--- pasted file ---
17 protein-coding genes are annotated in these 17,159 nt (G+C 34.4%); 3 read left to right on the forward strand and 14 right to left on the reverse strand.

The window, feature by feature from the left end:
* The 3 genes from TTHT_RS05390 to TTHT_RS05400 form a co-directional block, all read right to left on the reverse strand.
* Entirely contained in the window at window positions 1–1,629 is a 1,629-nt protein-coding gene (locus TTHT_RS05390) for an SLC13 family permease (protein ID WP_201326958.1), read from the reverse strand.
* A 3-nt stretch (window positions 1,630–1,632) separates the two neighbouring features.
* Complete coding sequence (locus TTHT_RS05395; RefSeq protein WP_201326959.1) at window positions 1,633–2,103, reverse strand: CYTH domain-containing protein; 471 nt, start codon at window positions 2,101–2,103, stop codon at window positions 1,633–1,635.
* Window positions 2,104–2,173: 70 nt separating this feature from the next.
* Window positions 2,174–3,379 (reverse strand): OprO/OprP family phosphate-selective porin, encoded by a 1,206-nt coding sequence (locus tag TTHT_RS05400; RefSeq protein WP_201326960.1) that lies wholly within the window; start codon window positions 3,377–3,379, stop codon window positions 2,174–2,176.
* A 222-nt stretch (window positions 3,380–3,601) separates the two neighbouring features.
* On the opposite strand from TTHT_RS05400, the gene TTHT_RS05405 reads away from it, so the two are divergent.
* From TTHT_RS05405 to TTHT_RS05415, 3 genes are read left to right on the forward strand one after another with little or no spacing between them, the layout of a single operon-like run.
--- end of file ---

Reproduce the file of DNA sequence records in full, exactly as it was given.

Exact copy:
17 protein-coding genes are annotated in these 17,159 nt (G+C 34.4%); 3 read left to right on the forward strand and 14 right to left on the reverse strand.

The window, feature by feature from the left end:
* The 3 genes from TTHT_RS05390 to TTHT_RS05400 form a co-directional block, all read right to left on the reverse strand.
* Entirely contained in the window at window positions 1–1,629 is a 1,629-nt protein-coding gene (locus TTHT_RS05390) for an SLC13 family permease (protein ID WP_201326958.1), read from the reverse strand.
* A 3-nt stretch (window positions 1,630–1,632) separates the two neighbouring features.
* Complete coding sequence (locus TTHT_RS05395; RefSeq protein WP_201326959.1) at window positions 1,633–2,103, reverse strand: CYTH domain-containing protein; 471 nt, start codon at window positions 2,101–2,103, stop codon at window positions 1,633–1,635.
* Window positions 2,104–2,173: 70 nt separating this feature from the next.
* Window positions 2,174–3,379 (reverse strand): OprO/OprP family phosphate-selective porin, encoded by a 1,206-nt coding sequence (locus tag TTHT_RS05400; RefSeq protein WP_201326960.1) that lies wholly within the window; start codon window positions 3,377–3,379, stop codon window positions 2,174–2,176.
* A 222-nt stretch (window positions 3,380–3,601) separates the two neighbouring features.
* On the opposite strand from TTHT_RS05400, the gene TTHT_RS05405 reads away from it, so the two are divergent.
* From TTHT_RS05405 to TTHT_RS05415, 3 genes are read left to right on the forward strand one after another with little or no spacing between them, the layout of a single operon-like run.